A man from Lincolnshire has been charged with non-fatal strangulation in one of the first cases of its kind in the country.
He pleaded not guilty when he appeared at Lincoln Magistrates Court, but admitted three other charges of criminal damage to property, threats to damage property and failure to comply with notification requirements of the sex offenders register.
He was remanded into custody and will face trial on the strangulation charge at a later date.
Non-fatal strangulation became an offence under the Domestic Abuse Act 2021, which was introduced on 7 June.
It carries a maximum sentence of five years imprisonment.
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The law was changed because victims of strangulation may be left with little or no physical marks, meaning offenders would previously have faced a lesser charge of actual bodily harm or common assault.
Kate Brown, lead for domestic abuse prosecutions at the Crown Prosecution Service, said last month: "Sadly, because this type of offending may leave no physical mark the serious nature of it has not always been appreciated.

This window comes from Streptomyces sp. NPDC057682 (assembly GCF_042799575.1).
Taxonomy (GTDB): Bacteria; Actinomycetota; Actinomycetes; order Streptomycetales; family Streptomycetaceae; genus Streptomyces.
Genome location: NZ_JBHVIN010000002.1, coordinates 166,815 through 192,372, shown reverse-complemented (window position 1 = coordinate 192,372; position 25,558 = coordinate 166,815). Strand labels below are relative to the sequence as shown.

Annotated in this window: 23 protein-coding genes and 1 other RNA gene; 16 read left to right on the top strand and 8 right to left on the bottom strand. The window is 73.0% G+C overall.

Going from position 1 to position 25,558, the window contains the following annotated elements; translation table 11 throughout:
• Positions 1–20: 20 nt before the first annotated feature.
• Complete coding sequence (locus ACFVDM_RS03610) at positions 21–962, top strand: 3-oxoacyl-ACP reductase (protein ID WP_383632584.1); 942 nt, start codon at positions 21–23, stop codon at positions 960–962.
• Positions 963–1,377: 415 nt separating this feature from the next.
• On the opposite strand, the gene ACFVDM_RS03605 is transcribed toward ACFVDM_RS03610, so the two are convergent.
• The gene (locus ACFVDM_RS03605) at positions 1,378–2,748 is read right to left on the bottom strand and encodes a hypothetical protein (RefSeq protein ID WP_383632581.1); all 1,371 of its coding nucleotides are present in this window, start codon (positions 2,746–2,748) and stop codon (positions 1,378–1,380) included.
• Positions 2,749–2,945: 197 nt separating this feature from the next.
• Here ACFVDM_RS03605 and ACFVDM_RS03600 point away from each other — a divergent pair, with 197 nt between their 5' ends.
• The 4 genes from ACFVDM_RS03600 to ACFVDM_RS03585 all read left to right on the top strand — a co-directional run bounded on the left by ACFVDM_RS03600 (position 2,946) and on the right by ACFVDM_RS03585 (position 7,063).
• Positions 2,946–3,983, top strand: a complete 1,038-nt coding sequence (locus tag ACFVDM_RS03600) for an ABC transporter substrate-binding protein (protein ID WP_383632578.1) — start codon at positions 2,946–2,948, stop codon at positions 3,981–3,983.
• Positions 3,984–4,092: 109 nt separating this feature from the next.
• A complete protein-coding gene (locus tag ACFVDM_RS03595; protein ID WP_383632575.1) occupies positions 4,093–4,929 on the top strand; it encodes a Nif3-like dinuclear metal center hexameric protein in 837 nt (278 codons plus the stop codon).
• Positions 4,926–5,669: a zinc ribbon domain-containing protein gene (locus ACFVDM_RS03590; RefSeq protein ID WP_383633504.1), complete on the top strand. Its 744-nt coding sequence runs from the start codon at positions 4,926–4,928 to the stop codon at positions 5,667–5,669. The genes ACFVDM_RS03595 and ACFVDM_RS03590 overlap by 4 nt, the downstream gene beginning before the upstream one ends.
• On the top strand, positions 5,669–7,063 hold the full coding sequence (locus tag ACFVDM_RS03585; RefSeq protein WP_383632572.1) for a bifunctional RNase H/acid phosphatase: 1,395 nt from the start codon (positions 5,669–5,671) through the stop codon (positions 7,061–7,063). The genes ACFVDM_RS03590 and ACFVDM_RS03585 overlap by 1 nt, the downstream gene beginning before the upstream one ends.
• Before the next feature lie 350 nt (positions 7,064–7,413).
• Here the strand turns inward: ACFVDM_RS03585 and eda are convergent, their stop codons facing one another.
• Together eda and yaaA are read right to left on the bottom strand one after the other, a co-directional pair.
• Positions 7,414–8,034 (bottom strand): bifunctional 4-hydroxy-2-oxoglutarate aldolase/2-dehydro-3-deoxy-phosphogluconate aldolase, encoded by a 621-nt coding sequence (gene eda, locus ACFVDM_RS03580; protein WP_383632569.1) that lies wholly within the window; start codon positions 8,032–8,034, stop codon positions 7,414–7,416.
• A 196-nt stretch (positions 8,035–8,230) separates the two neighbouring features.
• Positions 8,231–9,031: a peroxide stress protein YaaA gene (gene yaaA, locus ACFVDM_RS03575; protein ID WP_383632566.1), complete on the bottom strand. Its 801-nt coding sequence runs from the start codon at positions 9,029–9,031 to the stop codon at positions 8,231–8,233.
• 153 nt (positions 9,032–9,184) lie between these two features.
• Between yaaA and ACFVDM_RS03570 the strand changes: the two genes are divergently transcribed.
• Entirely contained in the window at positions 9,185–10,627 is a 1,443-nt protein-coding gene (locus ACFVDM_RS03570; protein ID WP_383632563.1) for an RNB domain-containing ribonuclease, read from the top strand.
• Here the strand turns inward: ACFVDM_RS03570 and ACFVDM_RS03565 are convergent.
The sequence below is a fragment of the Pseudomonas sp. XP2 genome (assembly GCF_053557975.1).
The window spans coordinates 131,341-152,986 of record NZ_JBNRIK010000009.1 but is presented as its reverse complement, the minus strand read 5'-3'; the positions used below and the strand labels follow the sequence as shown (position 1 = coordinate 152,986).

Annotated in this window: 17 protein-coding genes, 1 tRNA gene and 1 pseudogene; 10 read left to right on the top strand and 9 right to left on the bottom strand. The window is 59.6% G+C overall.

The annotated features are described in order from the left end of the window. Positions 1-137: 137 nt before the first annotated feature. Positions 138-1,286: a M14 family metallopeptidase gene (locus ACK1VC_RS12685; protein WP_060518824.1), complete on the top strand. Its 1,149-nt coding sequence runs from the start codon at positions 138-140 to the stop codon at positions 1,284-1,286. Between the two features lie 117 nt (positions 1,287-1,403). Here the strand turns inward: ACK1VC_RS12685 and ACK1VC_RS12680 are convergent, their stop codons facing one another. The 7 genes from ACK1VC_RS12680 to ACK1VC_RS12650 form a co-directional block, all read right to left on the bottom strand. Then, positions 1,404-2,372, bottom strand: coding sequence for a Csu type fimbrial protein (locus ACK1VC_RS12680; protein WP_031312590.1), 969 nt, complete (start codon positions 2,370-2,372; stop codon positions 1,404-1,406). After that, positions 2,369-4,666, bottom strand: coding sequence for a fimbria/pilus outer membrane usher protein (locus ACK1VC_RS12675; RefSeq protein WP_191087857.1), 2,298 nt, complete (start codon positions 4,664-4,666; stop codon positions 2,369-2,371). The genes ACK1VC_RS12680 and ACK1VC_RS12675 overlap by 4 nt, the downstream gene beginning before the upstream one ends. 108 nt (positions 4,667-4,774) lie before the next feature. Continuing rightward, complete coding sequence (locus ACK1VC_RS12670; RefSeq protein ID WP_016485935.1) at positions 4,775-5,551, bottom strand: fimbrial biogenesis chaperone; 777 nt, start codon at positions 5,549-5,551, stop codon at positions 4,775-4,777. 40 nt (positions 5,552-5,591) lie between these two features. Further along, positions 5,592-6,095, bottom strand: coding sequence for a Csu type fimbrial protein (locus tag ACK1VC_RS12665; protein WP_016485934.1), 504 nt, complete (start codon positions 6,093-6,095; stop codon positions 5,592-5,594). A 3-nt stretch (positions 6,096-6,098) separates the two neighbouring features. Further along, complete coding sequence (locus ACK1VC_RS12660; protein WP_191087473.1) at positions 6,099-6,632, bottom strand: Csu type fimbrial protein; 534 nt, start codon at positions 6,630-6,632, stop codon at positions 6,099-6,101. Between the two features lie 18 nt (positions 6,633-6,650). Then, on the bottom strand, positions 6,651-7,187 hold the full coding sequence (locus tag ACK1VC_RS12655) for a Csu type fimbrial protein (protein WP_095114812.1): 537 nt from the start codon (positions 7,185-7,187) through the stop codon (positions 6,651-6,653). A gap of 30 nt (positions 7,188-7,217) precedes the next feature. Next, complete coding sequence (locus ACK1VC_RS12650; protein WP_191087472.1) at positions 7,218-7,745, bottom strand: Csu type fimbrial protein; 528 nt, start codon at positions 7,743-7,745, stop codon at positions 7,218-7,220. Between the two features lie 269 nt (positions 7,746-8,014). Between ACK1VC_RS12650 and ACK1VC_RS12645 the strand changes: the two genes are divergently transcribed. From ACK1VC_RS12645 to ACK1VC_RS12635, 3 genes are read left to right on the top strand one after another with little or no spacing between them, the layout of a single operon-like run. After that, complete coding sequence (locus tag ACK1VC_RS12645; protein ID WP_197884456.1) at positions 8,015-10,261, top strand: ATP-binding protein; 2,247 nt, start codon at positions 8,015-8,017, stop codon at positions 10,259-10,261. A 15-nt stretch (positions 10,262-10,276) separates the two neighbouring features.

"We understand the devastating life-long effects domestic abuse can have on victims."
Det Insp Richard Nethercott, of Lincolnshire Police, said: "The new legislation is potentially life changing and lifesaving. If found guilty of non-fatal strangulation, a perpetrator will face up to five years in prison.
"Along with non-fatal suffocation, it’s a form of abuse that we sadly sometimes see in a domestic setting, where a perpetrator will use it to intimidate and control their victim. It’s terrifying to endure and incredibly dangerous.
"The new legislation is an important step forwards in tackling violence against women and girls."